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Z535 Safety Alerting Standards
ANSI Z535 - Danger High Voltage.svgANSI Z535 - Warning Biohazard.svg
Example ANSI Z535 safety signs, for high voltage and Biohazard.
AbbreviationANSI Z535, Z535
Year startedSeptember 1987 (1987-09)
First publishedJune 1991; 31 years ago (1991-06)
Latest version6
OrganizationAmerican National Standards Institute
CommitteeANSI Z535 Committee
DomainSafety signage design

ANSI Z535 is an American standard that sets forth a system for presenting safety and accident prevention information. It corresponds to the international ISO 3864 standard.


The ANSI Z535 standard comprises the following six individual standards:[1]

  • ANSI Z535.1 American National Standard for Safety Colors
  • ANSI Z535.2 American National Standard for Environmental and Facility Safety Signs
  • ANSI Z535.3 American National Standard for Criteria for Safety Symbols
  • ANSI Z535.4 American National Standard for Product Safety Signs and Labels
  • ANSI Z535.5 American National Standard for Safety Tags and Barricade Tapes (for Temporary Hazards)
  • ANSI Z535.6 American National Standard for Product Safety Information in Product Manuals, Instructions (technical writing), and Other Collateral Materials


ANSI and the Occupational Safety and Health Administration (OSHA) work side-by-side to manage Hazardous Communications (HazCom) in all American workplaces and in conjunction with the International Organization for Standardization (ISO) for international HazCom. While ANSI manages HazCom design and application standards, OSHA sets federal laws and provides states and local governments with standards they use to establish laws and regulate codes within their own jurisdictions. The Occupational Safety and Health (OSH) Act of 1970 is one of the most important of all HazCom federal laws because it clearly states the employer's legal responsibility:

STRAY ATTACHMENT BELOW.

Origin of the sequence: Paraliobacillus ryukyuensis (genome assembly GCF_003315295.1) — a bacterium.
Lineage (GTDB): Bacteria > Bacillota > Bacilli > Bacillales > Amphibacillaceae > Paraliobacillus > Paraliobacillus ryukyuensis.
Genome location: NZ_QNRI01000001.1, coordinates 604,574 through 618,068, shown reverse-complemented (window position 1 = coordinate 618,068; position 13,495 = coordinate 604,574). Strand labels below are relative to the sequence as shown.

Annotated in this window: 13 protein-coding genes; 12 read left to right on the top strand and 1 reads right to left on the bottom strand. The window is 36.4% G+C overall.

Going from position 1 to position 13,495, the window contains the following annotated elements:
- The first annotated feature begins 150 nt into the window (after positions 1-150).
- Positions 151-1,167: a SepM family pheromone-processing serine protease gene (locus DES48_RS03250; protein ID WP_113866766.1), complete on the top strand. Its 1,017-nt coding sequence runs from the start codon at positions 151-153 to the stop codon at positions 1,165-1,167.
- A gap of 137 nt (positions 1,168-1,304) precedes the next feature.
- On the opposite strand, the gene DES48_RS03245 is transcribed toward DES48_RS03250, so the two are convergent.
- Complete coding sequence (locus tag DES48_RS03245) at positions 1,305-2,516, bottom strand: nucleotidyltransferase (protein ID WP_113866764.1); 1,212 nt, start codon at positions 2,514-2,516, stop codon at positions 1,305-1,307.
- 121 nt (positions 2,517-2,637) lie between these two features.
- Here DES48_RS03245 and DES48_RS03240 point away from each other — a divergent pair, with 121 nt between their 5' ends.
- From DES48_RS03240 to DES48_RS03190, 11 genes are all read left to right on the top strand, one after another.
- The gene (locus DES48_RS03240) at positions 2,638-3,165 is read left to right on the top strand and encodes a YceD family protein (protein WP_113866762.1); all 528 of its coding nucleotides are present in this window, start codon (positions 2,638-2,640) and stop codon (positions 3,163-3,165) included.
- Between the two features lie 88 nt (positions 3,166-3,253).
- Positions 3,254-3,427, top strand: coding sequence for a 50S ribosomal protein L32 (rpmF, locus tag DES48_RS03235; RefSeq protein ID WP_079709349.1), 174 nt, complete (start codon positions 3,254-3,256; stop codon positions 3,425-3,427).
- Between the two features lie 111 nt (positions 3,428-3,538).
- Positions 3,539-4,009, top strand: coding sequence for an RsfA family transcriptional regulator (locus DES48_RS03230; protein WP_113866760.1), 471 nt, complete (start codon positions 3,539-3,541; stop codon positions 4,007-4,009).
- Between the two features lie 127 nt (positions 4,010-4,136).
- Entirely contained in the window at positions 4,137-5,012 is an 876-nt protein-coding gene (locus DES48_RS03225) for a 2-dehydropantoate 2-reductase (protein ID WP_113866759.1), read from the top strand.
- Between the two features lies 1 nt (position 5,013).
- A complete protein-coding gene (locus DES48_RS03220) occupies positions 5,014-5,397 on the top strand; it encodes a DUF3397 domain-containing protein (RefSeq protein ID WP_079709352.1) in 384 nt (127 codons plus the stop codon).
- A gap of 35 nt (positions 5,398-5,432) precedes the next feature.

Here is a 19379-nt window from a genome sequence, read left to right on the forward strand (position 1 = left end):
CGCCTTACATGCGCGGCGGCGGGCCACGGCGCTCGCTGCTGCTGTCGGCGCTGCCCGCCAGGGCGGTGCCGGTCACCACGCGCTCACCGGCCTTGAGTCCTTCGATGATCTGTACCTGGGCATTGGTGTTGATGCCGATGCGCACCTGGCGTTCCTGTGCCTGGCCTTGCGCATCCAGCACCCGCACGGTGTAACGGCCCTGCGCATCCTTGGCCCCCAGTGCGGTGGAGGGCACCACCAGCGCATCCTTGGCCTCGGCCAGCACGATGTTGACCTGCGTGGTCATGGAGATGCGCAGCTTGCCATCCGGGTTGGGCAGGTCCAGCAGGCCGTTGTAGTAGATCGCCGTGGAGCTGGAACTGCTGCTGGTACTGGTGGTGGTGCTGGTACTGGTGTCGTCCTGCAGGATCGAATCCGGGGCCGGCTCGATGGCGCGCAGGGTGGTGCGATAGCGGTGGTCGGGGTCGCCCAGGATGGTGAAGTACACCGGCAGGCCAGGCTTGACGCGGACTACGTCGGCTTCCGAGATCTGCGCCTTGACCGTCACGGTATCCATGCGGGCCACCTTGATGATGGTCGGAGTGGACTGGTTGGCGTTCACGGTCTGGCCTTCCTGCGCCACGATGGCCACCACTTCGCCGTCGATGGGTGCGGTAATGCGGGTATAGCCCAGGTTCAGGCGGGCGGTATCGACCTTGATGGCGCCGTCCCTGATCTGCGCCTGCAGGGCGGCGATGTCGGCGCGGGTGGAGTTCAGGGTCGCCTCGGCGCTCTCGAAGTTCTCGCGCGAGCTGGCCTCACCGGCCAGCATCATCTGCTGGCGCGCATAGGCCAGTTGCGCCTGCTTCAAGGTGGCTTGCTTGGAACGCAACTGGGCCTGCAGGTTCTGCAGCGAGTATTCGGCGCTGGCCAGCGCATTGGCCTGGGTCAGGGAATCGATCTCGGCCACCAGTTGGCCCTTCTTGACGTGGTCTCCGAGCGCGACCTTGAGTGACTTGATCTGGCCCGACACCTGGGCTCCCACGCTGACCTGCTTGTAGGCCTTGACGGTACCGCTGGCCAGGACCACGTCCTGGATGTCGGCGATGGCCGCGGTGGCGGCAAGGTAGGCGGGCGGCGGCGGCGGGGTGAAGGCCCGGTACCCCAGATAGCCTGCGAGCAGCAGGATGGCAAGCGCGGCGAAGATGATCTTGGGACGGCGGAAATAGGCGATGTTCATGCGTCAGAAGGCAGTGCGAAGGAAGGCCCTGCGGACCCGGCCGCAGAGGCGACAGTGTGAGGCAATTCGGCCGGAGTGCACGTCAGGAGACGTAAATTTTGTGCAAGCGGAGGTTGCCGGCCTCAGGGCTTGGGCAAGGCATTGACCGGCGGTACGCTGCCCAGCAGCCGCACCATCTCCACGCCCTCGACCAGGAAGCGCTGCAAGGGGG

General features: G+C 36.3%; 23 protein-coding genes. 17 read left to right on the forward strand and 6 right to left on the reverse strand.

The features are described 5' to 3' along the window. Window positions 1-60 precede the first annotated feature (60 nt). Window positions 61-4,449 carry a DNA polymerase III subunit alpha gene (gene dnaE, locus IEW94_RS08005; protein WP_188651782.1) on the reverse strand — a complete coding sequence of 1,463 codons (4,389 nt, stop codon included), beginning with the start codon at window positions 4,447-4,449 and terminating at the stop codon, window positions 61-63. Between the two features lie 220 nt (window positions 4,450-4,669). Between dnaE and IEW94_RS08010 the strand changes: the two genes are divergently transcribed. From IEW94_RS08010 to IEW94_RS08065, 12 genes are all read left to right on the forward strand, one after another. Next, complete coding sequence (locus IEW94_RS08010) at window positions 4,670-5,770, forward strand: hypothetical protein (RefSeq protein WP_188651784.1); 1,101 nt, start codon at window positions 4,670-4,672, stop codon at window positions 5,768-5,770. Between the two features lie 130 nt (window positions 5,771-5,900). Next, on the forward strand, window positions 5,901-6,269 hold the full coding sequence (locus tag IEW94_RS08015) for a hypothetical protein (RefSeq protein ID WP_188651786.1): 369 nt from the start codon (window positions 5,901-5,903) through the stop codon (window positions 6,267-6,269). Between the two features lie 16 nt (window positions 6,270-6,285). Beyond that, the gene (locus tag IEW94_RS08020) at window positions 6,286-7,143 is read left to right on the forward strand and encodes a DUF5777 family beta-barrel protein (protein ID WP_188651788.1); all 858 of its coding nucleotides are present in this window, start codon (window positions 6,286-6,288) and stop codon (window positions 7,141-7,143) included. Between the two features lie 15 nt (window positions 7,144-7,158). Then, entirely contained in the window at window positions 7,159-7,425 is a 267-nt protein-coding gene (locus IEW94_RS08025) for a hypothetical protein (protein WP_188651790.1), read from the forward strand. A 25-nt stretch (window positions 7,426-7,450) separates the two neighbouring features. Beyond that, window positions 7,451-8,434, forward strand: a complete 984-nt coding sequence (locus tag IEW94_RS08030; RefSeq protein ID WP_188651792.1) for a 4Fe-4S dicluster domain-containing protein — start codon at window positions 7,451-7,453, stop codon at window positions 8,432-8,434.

"Each employer shall furnish to each of his employees' employment and a place of employment which are free from recognized hazards that are causing or are likely to cause death or serious physical harm to his employees."[2]

Shortly after the OSH Act of 1970 was passed into law, OSHA updated its HazCom standards with the passage of OSHA Standard 1910.145. This standard was one of the first to clarify design, application and use of HazCom signs and symbols. These newer standards also helped define specific hazards that could harm workers, the public, or both and/or cause damage to property. OSHA Standard 1910.145 covers all safety signs except those designed for streets, highways and railroads. [3]

With the passage of OSHA Standard 1910.145, the administration also began referencing ANSI HazCom design and application standards instead of creating its own (see example below):

"Fundamental Specification of Safety Colors for CIE Standard Source 'C,' " of ANSI Z53.1-1967 or in Table 1, "Specification of the Safety Colors for CIE Illuminate C and the CIE 1931, 2° Standard Observer," of ANSI Z535.1-2006(R2011), incorporated by reference in § 1910.6."[4]